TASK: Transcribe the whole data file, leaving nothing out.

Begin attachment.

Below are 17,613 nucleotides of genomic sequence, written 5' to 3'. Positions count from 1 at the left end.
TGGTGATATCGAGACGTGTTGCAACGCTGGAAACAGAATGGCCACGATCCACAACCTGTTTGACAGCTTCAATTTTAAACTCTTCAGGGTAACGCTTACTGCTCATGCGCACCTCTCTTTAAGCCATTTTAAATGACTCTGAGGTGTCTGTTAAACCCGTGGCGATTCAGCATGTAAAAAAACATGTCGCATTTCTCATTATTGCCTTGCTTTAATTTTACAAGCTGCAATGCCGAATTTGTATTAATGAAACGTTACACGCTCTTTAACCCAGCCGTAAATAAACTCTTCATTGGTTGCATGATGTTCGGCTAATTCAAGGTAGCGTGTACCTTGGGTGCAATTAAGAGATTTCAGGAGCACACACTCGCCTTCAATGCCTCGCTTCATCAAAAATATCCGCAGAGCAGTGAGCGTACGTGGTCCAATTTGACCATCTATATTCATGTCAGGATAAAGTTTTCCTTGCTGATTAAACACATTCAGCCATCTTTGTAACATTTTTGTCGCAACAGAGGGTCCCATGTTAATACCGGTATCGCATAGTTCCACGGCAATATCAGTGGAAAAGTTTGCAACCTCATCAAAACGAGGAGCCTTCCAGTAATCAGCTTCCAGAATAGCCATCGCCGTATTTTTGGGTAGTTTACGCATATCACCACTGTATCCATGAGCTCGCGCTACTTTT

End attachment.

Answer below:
Below are 17,613 nucleotides of genomic sequence, written 5' to 3'. Positions count from 1 at the left end.
TGGTGATATCGAGACGTGTTGCAACGCTGGAAACAGAATGGCCACGATCCACAACCTGTTTGACAGCTTCAATTTTAAACTCTTCAGGGTAACGCTTACTGCTCATGCGCACCTCTCTTTAAGCCATTTTAAATGACTCTGAGGTGTCTGTTAAACCCGTGGCGATTCAGCATGTAAAAAAACATGTCGCATTTCTCATTATTGCCTTGCTTTAATTTTACAAGCTGCAATGCCGAATTTGTATTAATGAAACGTTACACGCTCTTTAACCCAGCCGTAAATAAACTCTTCATTGGTTGCATGATGTTCGGCTAATTCAAGGTAGCGTGTACCTTGGGTGCAATTAAGAGATTTCAGGAGCACACACTCGCCTTCAATGCCTCGCTTCATCAAAAATATCCGCAGAGCAGTGAGCGTACGTGGTCCAATTTGACCATCTATATTCATGTCAGGATAAAGTTTTCCTTGCTGATTAAACACATTCAGCCATCTTTGTAACATTTTTGTCGCAACAGAGGGTCCCATGTTAATACCGGTATCGCATAGTTCCACGGCAATATCAGTGGAAAAGTTTGCAACCTCATCAAAACGAGGAGCCTTCCAGTAATCAGCTTCCAGAATAGCCATCGCCGTATTTTTGGGTAGTTTACGCATATCACCACTGTATCCATGAGCTCGCGCTACTTTT